Ambrose of Milan (Latin: Aurelius Ambrosius; c. 339 – c. 397), venerated as Saint Ambrose, was a theologian and statesman who served as Bishop of Milan from 374 to 397. He expressed himself prominently as a public figure, fiercely promoting the Latin Church against Arianism and paganism. He left a substantial collection of writings, of which the best known include the ethical commentary De officiis ministrorum (377–391), and the exegetical Exameron (386–390). His preachings, his actions and his literary works, in addition to his innovative musical hymnography, made him one of the most influential ecclesiastical figures of the 4th century. Ambrose was serving as the Roman governor of Aemilia-Liguria in Milan when he was unexpectedly made Bishop of Milan in 374 by popular acclamation. As bishop, he took a firm position against Arianism and attempted to mediate the conflict between the emperors Theodosius I and Magnus Maximus. Tradition credits Ambrose with developing an antiphonal chant, known as Ambrosian chant, and for composing the "Te Deum" hymn, though modern scholars now reject both of these attributions. Ambrose's authorship on at least four hymns, including the well-known "Veni redemptor gentium", is secure; they form the core of the Ambrosian hymns, which includes others that are sometimes attributed to him. He also had notable influence on Augustine of Hippo (354–430), whom he helped convert to Christianity. Western Christianity identified Ambrose as one of its four traditional Doctors of the Church. He is considered a saint by the Catholic Church, Eastern Orthodox Church, Anglican Communion, and various Lutheran denominations, and venerated as the patron saint of Milan and beekeepers.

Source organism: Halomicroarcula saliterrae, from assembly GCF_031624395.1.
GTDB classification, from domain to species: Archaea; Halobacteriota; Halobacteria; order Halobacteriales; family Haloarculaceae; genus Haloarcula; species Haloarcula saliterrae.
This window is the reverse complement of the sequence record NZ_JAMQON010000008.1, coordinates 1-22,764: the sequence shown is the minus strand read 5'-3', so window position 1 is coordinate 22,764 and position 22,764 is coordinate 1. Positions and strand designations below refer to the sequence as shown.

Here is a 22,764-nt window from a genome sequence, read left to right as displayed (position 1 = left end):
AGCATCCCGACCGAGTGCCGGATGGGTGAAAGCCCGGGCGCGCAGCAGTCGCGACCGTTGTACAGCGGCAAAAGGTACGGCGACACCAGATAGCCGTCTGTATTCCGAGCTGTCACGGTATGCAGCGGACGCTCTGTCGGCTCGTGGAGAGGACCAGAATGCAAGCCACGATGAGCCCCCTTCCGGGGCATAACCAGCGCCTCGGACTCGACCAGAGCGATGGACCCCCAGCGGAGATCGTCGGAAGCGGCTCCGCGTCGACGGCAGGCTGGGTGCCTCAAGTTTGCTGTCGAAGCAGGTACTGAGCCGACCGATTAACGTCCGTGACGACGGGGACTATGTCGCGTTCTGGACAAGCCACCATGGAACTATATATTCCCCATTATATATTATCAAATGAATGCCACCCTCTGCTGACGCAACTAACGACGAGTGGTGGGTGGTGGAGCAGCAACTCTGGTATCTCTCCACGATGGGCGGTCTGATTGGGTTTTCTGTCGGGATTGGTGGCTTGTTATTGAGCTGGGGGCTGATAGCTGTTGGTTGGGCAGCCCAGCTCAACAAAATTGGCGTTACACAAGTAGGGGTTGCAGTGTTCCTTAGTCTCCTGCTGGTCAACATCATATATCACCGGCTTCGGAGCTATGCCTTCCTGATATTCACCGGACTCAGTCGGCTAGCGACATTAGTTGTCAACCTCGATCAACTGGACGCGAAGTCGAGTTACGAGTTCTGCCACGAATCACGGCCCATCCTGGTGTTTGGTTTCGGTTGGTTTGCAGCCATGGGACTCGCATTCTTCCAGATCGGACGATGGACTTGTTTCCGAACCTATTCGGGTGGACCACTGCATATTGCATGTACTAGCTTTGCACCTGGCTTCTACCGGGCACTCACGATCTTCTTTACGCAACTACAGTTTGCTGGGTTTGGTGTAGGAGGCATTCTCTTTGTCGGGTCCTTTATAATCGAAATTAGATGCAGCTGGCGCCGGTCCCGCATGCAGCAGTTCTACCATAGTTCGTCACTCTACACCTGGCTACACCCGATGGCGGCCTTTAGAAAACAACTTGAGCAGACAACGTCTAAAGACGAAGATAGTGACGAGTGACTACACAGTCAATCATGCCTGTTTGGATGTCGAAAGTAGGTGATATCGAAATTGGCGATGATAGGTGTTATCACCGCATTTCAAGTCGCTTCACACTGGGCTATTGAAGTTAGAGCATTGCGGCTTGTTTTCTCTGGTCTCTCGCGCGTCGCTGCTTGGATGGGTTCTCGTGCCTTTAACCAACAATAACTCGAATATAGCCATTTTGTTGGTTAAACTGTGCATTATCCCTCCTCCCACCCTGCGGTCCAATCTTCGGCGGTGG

Photo of Pope Joan

6. Pope Joan ( - )